2. Know what data is being kept.

Employers must understand exactly what data they have and where it resides, both internally and with vendors. "We can only protect what we know," Lakhani said. "If an organization cannot pinpoint where its sensitive data lives, it will struggle to secure that data."

New trends in employee benefits can create fresh avenues for data sharing. For example, the growth of telehealth use during the pandemic involves data transfers that could be subject to breaches.

"Sort data into 'buckets' so you can understand the risks to that data," Projansky said. With that information, employers can target staff training and reporting, add loss-prevention technology, and take other actions to protect the data.

3. Test employees' phishing responses.

In the middle of a pandemic, distracted employees working from home may not be as vigilant as usual. As a result, they might more readily click links or provide information in response to phishing e-mail, phone calls and voice mail that use deception to obtain confidential data and personal information.

Hackers try to make their communications look or sound like they are coming from a trusted source. For example, they often make their e-mail appear to be coming from the same domain, or network, as the recipient's so they are perceived as trustworthy.

Conduct regular training on data security while continually sending reminders on what employees need to do to protect employee benefits data. Lakhani also recommended sending test phishing messages to employees to see how they respond.

"We all know not to click on links or share sensitive data with an unknown sender, but [employees may] receive what may look like an e-mail from a colleague from another department asking for details on their benefits," he said. Employers should point out telltale signs that such e-mail may be a scam, such as if the sender asks for a reply that requires the employee to share his or her Social Security number.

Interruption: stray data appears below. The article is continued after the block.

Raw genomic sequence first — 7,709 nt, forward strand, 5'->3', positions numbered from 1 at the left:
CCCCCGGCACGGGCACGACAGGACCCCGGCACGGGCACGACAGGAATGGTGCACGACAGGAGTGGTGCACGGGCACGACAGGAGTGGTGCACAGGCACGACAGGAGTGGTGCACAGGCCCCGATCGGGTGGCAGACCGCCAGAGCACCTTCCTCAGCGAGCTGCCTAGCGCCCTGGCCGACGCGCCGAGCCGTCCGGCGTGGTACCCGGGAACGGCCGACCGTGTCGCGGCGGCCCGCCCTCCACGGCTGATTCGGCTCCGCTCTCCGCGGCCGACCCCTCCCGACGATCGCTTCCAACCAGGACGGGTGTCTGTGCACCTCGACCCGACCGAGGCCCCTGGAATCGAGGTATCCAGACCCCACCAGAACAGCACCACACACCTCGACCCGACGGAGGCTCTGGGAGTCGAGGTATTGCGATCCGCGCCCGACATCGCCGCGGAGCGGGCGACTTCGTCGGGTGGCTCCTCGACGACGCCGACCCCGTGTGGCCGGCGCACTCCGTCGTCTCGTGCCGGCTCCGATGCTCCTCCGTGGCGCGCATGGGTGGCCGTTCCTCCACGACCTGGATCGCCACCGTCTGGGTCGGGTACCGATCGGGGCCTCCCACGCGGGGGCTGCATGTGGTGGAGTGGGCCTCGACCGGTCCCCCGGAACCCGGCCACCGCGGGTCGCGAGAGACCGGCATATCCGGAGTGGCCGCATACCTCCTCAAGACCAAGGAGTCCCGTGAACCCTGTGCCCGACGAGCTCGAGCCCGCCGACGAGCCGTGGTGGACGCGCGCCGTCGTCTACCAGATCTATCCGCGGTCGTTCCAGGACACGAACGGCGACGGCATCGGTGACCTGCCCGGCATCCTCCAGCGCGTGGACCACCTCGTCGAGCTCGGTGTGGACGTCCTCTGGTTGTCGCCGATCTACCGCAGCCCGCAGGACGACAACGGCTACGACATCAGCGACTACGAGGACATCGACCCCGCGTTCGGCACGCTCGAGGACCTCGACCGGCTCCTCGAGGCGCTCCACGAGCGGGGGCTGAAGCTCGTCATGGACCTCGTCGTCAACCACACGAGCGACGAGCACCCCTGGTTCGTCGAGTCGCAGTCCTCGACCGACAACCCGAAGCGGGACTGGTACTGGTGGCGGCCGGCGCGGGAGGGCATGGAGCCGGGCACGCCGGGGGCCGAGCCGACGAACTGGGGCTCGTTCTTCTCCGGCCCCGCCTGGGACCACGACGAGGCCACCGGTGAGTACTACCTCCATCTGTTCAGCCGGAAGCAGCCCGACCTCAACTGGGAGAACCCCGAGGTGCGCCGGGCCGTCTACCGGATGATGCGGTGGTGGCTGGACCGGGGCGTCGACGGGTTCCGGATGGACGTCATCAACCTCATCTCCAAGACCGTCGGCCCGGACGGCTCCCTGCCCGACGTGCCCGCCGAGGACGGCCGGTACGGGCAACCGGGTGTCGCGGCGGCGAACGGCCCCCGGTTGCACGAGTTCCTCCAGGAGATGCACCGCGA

4. Don't forget vendors.

Vendors, many of whom are also likely to have employees working from home, can also create vulnerabilities for an employer's benefits plan data and information. "Every vendor that receives and handles employee benefits data creates a potential opportunity for loss," Projansky said. Therefore, employers should be having discussions with vendors about how the vendors are managing cybersecurity and responding to emerging vulnerabilities.

It is also a good idea to audit the vendor-selection process periodically to make sure there is an adequate focus on cybersecurity. For example, employers can have vendors complete detailed questionnaires about their cybersecurity practices and follow up with an evaluation of each vendor and any subcontractors the vendor uses. "Can you comfortably answer how mature each vendor's cybersecurity program is?" Lakhani asked.

Protect an Investment

Employee benefits are a key part of every employer's brand and value proposition. Few things would undermine employees' faith in an organization more than a data breach that causes economic harm to those employees or violates their privacy, no matter how rich the benefits package may be.

Making sure benefits plans are as invulnerable as possible to data theft should be a cornerstone of these programs.

Joanne Sammer is a New Jersey-based business and financial writer.

[Visit SHRM's resource page on Open Enrollment.]

Related SHRM Articles:

‘Vishing’ Attacks on Remote Workers on the Rise, SHRM Online, September 2020

How to Maintain Cybersecurity for Your Remote Workers, SHRM Online, March 2020

The Cybersecurity Challenge, SHRM Online, October 2019

401(k) Plans: A Cybersecurity Afterthought, SHRM Online, February 2018

13 Ways to Reduce Cyberattack Vulnerability, SHRM Online, July 2018

Guarding Benefits Plans from Cyberattacks, HR Magazine, August 2017

Related SHRM Resources:

Open Enrollment Guide & Resources